Kalyani, who has counseled foster parents and foster children for more than 25 years, offers insights and strategies for helping those children grow into emotionally healthy adults. "When this child arrives, this child does not want to live with you," Gopal writes. "Some of these children resist adjusting to foster care, pine for the absent parent and get defiant, oppositional, aggressive, withdrawn, or just simply guarded."

November 8, 2011

by Lloyd Burr

New Zealand is not often a country associated with child poverty and it would come as a surprise to many New Zealanders that hundreds of thousands of children are growing up in this country in conditions of relative poverty.

Relative poverty means going without doctor's visits, shoes, wet weather clothing, sports and other recreation activities, child welfare lobby group Every Child Counts says. New Zealand has a rheumatic fever rate that is 14 times the OECD average. The risk of rheumatic fever is nearly 28 times higher for a Maori child and nearly 54 times higher for a Pasifika child when compared to a European child.

November 7, 2011

by Pioneer

Taking stern action in the rape and impregnation of a 13-year-old girl staying at an orphanage in Kamshet, near Pune, Varsha Eknath Gaikwad, Minister for Women and Child Welfare has ordered to conduct DNA of the unborn child to confirm the paternity.

The test would be held for solving the mystery behind the case in which the girl was allegedly raped and impregnated by a 13-year-old boy staying in the same orphanage. This would also confirm if the baby is fathered by the suspect or the girl's pregnancy was a result of abuse by some adult person.

November 7, 2011

by Andrew Schneider

More than three-fourths of the honey sold in U.S. grocery stores isn't exactly what the bees produce, according to testing done for Food Safety News. The results show that the pollen frequently has been filtered out of products labeled "honey."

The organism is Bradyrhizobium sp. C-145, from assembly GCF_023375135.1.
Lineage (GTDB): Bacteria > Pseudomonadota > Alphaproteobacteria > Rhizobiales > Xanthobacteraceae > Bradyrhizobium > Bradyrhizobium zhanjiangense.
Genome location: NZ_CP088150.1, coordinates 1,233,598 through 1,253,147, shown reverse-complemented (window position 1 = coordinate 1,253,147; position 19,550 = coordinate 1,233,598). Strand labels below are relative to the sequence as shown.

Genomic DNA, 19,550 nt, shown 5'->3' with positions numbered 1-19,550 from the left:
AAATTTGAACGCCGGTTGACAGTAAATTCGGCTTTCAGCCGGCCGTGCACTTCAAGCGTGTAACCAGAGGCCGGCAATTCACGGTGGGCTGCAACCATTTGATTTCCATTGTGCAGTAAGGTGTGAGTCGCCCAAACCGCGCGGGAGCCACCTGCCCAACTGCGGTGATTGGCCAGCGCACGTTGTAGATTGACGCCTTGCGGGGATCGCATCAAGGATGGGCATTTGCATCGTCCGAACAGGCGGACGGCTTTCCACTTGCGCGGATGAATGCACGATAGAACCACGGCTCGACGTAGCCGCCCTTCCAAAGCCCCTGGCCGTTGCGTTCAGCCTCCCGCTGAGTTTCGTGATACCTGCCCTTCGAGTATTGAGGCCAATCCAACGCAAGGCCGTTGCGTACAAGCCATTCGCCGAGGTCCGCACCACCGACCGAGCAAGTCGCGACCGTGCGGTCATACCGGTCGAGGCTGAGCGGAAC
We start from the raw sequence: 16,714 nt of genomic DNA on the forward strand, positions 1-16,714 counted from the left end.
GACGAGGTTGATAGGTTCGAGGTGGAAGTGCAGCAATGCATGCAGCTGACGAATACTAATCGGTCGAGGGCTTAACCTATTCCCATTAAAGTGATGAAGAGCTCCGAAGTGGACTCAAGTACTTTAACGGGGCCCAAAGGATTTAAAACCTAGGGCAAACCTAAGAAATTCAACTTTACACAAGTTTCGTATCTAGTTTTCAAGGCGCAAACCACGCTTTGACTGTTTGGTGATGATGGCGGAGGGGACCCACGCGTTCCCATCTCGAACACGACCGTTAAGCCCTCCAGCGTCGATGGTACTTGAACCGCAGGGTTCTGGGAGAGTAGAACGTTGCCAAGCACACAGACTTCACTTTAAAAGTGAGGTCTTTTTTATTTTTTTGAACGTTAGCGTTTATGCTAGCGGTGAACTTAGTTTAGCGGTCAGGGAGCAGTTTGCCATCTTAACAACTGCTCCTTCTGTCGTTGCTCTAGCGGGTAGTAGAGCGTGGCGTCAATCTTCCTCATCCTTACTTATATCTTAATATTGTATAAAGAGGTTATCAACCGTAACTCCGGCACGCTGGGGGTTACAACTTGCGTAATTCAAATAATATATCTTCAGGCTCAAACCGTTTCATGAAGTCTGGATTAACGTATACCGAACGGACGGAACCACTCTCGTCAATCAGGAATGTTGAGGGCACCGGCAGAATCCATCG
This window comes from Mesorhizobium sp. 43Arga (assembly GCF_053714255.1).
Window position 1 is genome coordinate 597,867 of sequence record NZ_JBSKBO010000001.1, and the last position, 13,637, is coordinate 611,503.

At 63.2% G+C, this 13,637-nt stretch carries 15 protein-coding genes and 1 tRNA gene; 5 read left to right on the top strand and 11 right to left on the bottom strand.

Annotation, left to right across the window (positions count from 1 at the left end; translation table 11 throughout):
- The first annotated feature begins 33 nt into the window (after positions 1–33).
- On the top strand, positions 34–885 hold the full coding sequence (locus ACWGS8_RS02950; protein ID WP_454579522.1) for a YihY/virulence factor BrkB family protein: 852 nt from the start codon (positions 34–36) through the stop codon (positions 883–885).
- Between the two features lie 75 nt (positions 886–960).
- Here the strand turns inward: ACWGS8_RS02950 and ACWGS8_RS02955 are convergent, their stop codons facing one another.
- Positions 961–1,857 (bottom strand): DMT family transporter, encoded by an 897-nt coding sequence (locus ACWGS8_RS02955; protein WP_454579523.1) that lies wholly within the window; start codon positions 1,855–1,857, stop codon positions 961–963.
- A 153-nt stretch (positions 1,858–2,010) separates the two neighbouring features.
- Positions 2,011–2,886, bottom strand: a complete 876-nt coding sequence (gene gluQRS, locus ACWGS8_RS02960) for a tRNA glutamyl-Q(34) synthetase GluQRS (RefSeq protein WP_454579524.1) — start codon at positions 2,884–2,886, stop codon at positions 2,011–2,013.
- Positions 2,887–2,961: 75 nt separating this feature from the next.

The removal of these microscopic particles from deep within a flower would make the nectar flunk the quality standards set by most of the world's food safety agencies. The food safety divisions of the World Health Organization, the European Commission and dozens of others also have ruled that without pollen there is no way to determine whether the honey came from legitimate and safe sources. In the U.S., the Food and Drug Administration says that any product that's been ultra-filtered and no longer contains pollen isn't honey. However, the FDA isn't checking honey sold here to see if it contains pollen.

November 7, 2011

by Sherryl Craig

Adoption statistics show that adoption rates are increasing all over the world. When we see this type of rise in statistics, especially in an area that is so critical it brings several questions to mind.

Why is there such a huge increase in the numbers of children in foster care or in need of adoption? What action plan could be taken to control the rising numbers and who should be held responsible? Large numbers of children in foster care are not there due to lack of caring or neglect, or to the woes of our environmental and financial situations. They are there due to the loss of one or both parents. This could be from natural causes or from accidents that cause the death of one or both parents. In some cases there are other family members who can take the children but in some cases there are not. Foster care services try to keep siblings together during the adoption process but, due to the overwhelming strain on families today, sometimes they can only take one.

November 7, 2011

by Stephanie Reitz

A growing movement of grandparents seeking more rights for visitation with their grandchildren is exposing wide variations among states on the subject.